Our family lived in the San Francisco Inner Sunset neighborhood where numerous Asian-Americans live.   Stroll down Irving Street, pass 20th Ave and see store fronts with names and banners in both Chinese and English.  You’ll hear people speak in different languages intermingled with English.  It’s much the same here in Singapore compared to the Sunset.  Perhaps that is why some people refer to Singapore was ‘Asia-Lite’.

travel with kids to singapore

Early in my career, I conducted cross-cultural training programs for families who were about to move abroad on an international assignment.  The night before each training, I would take a glass bowl and put a few large ice cubes in it.  “Culture is like an iceberg,” I used to say, “On top the surface of the water are all the things we can easily identify that are different between the U.S. and your new home.  What might be different could be food, language, buildings, clothing, transportation, and people.”  I warned them at some point during their stay in X country, they’ll experience culture shock- that’s the larger piece of the iceberg that is below the surface that is not so obvious and will make you ask the question, Why.

Travel with Kids

Some claim that children adapt quicker and easily to new environments compared to adults.  My children don’t seem to shocked by many things so far here in Asia-lite, but they have certainly asked a lot of why questions:

Why do have I have to take my shoes off (at a public play structure)?

Why do they sell small packets of tissue (at a hawker stall)?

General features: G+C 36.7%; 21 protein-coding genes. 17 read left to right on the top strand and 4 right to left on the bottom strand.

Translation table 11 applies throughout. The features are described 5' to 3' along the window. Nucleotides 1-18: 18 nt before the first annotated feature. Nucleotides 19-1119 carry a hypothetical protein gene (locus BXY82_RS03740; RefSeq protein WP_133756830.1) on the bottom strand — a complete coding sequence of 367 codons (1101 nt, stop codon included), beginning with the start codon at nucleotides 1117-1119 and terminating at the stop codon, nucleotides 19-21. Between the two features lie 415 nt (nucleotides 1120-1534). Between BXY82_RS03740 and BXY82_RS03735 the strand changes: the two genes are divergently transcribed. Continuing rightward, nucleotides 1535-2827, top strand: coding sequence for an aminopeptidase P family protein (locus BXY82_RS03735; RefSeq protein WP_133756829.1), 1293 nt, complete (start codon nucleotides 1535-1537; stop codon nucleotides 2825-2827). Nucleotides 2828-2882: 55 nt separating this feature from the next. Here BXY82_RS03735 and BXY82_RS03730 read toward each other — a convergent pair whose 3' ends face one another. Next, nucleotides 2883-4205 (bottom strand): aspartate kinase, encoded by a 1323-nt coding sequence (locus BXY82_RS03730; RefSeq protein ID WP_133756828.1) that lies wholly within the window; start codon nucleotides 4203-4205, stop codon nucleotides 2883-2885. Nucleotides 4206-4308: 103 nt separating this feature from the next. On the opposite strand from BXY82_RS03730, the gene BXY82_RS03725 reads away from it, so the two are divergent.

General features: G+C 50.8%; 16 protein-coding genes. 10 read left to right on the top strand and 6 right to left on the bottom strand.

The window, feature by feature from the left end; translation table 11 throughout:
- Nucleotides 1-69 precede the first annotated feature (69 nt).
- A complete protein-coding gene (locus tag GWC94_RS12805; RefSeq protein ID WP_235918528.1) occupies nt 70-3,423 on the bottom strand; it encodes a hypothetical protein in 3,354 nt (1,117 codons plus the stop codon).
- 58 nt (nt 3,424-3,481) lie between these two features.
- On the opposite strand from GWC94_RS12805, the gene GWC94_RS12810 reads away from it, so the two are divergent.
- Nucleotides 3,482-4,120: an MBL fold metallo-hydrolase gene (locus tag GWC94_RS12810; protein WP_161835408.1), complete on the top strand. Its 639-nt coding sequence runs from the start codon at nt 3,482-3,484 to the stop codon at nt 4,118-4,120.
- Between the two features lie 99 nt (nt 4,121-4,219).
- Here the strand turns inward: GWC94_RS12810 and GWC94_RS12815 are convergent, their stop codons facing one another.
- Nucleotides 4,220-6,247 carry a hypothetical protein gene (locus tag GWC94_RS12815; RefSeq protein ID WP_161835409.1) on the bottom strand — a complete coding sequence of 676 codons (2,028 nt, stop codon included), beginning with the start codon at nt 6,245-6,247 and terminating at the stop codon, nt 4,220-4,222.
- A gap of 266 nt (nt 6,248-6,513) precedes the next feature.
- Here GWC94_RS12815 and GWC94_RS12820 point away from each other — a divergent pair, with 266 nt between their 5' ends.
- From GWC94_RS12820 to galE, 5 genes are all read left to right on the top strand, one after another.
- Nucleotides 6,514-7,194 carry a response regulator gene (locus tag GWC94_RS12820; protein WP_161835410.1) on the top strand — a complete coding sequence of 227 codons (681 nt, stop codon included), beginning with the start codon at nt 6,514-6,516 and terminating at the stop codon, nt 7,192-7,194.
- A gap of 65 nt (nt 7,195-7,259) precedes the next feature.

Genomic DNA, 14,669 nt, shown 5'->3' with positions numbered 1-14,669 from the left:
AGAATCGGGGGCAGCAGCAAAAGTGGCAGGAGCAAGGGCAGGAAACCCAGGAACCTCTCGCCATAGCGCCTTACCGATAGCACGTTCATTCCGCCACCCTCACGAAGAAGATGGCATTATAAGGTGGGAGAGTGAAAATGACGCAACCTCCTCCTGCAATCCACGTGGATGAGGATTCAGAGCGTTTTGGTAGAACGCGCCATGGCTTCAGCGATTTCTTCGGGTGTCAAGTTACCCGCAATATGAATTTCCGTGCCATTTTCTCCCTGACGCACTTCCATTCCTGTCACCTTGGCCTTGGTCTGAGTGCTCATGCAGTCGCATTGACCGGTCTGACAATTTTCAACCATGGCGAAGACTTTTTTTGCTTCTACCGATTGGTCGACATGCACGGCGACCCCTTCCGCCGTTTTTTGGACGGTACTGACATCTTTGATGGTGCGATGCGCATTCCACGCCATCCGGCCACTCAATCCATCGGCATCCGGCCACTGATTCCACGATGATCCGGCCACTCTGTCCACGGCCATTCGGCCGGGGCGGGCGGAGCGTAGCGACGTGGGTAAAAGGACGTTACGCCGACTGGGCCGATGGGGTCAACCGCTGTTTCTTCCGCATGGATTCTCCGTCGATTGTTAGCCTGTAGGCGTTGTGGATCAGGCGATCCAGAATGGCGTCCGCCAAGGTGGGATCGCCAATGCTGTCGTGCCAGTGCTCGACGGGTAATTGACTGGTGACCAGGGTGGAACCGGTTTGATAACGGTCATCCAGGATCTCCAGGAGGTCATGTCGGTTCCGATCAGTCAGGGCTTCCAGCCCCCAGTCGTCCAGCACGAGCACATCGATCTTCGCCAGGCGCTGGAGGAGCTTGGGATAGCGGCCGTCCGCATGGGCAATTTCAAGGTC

Why did you call him (the taxi driver) uncle?

Why is there no mac-n-cheese?

Why do they have Christmas lights up? Is it Christmas?

Why is do they look in my mouth with a flashlight?

Why are there octopuses with hats on the taxi?

Why is that leaf so ginormous?

travel to singapore with kids

To foster their curiosity whilst helping them through their temporary states of culture shock, we encourage them to be news reporters and ‘interview’ locals to get the answer to their why questions before using the internet.  Being only 6 and 3 years old, they usually get me to doing the questioning and do the internet search themselves  but I don’t mind because we do it together they are learning how to satiate their curiosity.   Hopefully, when we move back to San Francisco the signs in Mandarin will be less foreign to the kids and their experience living abroad fosters their global citizenship.

Travel with Kids

September 6, 2012

Win a Nordic getaway with Tea Collection + Jetsetter

Sweepstakes with Tea Collection + Jetsetter

Has our Nordic Collection tickled your interest?  Did you want to see our inspiration for the Copenhagen tee in person?  Or did you just need a vacation?  Now is your chance to win our grand prize of a $500 Tea gift certificate to pack your bags and $1000 in Jetsetter credit.

Entering is as easy 1, 2, 3 and will only take a moment from your busy day.  Submissions must be received by September 24, 2012.

Click here to win!

August 7, 2012

Guatemala in Color

Guest Blogger Laura shares her experience of traveling to Guatemala with her children.

With summer at its height, many of us find ourselves heading out of town. For some, the beach beckons with its warm and lazy days. Or perhaps a trip to the mountains is the draw, with pristine vistas and fresh air. Wherever we end up, we usually return refreshed and with new memories. This summer, my husband and I chose a different break. After 5 years on American soil caring for our girls, now 2 and 4, I was ready to dust off my passport and hop a plane to somewhere new. The two of us volunteered to help take 25 teenagers to Chichicastenango, a small town in the western highlands of Guatemala. Mainly a service trip, we would be working alongside the indigenous K’iche’ Mayan people there, helping them build homes, make improvements to current structures, and hold a camp for school children. We would also have the opportunity to visit the town market.